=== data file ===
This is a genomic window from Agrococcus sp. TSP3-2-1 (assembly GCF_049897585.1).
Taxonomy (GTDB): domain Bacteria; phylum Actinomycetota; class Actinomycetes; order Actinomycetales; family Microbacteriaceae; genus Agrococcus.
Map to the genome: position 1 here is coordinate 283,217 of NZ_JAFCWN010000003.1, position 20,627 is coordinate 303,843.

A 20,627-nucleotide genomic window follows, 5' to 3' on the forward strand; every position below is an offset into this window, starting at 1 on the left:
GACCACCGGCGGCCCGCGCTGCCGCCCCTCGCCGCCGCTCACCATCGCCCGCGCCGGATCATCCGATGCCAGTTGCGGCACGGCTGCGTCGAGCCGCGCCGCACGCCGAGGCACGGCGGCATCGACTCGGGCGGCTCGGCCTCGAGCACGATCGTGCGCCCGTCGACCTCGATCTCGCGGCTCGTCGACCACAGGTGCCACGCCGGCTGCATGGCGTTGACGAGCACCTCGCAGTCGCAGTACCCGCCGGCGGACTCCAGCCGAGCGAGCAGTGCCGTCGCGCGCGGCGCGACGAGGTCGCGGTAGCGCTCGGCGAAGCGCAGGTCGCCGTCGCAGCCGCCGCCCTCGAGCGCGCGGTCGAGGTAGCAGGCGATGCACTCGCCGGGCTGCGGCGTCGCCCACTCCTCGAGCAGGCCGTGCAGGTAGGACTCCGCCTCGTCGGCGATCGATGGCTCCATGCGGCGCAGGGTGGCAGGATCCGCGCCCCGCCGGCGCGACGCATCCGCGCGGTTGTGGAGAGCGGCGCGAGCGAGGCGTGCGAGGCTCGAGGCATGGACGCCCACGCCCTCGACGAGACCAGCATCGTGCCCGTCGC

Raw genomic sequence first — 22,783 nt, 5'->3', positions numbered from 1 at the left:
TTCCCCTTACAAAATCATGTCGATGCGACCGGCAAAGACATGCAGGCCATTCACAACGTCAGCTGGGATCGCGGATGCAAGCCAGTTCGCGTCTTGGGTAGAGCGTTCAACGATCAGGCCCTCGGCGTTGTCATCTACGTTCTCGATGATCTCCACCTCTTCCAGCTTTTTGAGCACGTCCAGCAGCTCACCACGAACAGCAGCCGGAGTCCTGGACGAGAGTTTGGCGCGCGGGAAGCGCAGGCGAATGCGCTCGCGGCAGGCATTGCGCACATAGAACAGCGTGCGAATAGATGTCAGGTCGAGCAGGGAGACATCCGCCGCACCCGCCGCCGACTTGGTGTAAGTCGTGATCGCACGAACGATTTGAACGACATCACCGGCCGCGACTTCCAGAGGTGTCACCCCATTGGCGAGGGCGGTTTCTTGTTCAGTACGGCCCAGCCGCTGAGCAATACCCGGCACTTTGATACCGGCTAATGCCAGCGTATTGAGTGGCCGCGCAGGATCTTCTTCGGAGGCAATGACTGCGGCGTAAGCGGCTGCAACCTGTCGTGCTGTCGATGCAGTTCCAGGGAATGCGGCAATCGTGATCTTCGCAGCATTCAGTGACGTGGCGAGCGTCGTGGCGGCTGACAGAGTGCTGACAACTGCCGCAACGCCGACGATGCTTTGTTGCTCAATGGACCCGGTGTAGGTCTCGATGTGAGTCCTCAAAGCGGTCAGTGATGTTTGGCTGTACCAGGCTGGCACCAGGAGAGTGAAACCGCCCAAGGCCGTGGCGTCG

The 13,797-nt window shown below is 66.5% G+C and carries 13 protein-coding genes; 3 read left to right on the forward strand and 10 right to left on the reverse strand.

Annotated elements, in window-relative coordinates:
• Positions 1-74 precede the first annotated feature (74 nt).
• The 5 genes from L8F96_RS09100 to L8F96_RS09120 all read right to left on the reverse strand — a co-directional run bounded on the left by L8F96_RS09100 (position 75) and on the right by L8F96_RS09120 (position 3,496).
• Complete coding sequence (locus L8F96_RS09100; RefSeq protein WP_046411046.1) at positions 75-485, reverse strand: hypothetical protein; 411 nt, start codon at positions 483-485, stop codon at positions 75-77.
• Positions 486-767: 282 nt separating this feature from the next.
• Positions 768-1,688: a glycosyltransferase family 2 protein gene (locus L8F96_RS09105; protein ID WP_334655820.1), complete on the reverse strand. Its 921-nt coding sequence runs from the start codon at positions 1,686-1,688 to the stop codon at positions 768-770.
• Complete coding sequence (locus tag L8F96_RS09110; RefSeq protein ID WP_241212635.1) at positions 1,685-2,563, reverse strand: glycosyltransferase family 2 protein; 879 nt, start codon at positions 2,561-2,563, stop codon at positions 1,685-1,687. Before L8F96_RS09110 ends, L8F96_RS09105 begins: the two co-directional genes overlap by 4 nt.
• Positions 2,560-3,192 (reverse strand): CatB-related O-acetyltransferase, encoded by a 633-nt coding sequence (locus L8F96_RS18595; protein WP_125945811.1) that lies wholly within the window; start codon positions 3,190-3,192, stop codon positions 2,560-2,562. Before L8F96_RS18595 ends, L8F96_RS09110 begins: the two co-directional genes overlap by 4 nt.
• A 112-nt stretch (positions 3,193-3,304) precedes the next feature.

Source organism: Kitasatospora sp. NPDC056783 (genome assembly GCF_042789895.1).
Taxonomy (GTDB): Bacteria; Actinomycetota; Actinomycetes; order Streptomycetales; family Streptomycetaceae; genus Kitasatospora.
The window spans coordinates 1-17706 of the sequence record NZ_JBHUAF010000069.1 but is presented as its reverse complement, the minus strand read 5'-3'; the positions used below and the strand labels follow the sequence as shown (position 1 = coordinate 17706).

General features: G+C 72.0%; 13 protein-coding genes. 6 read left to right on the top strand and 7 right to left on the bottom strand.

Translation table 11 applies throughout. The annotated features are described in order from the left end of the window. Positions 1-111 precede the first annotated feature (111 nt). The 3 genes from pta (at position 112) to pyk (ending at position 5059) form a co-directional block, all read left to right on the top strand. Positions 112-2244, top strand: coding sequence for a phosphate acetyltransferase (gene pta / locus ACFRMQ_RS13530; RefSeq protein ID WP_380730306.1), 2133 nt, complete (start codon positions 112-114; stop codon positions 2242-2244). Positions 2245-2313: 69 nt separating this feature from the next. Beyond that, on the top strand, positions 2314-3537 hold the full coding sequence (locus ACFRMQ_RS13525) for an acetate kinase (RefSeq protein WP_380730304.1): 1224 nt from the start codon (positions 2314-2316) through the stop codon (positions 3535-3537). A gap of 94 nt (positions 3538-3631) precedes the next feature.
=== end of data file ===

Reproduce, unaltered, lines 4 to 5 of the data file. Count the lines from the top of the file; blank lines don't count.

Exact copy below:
A 20,627-nucleotide genomic window follows, 5' to 3' on the forward strand; every position below is an offset into this window, starting at 1 on the left:
GACCACCGGCGGCCCGCGCTGCCGCCCCTCGCCGCCGCTCACCATCGCCCGCGCCGGATCATCCGATGCCAGTTGCGGCACGGCTGCGTCGAGCCGCGCCGCACGCCGAGGCACGGCGGCATCGACTCGGGCGGCTCGGCCTCGAGCACGATCGTGCGCCCGTCGACCTCGATCTCGCGGCTCGTCGACCACAGGTGCCACGCCGGCTGCATGGCGTTGACGAGCACCTCGCAGTCGCAGTACCCGCCGGCGGACTCCAGCCGAGCGAGCAGTGCCGTCGCGCGCGGCGCGACGAGGTCGCGGTAGCGCTCGGCGAAGCGCAGGTCGCCGTCGCAGCCGCCGCCCTCGAGCGCGCGGTCGAGGTAGCAGGCGATGCACTCGCCGGGCTGCGGCGTCGCCCACTCCTCGAGCAGGCCGTGCAGGTAGGACTCCGCCTCGTCGGCGATCGATGGCTCCATGCGGCGCAGGGTGGCAGGATCCGCGCCCCGCCGGCGCGACGCATCCGCGCGGTTGTGGAGAGCGGCGCGAGCGAGGCGTGCGAGGCTCGAGGCATGGACGCCCACGCCCTCGACGAGACCAGCATCGTGCCCGTCGC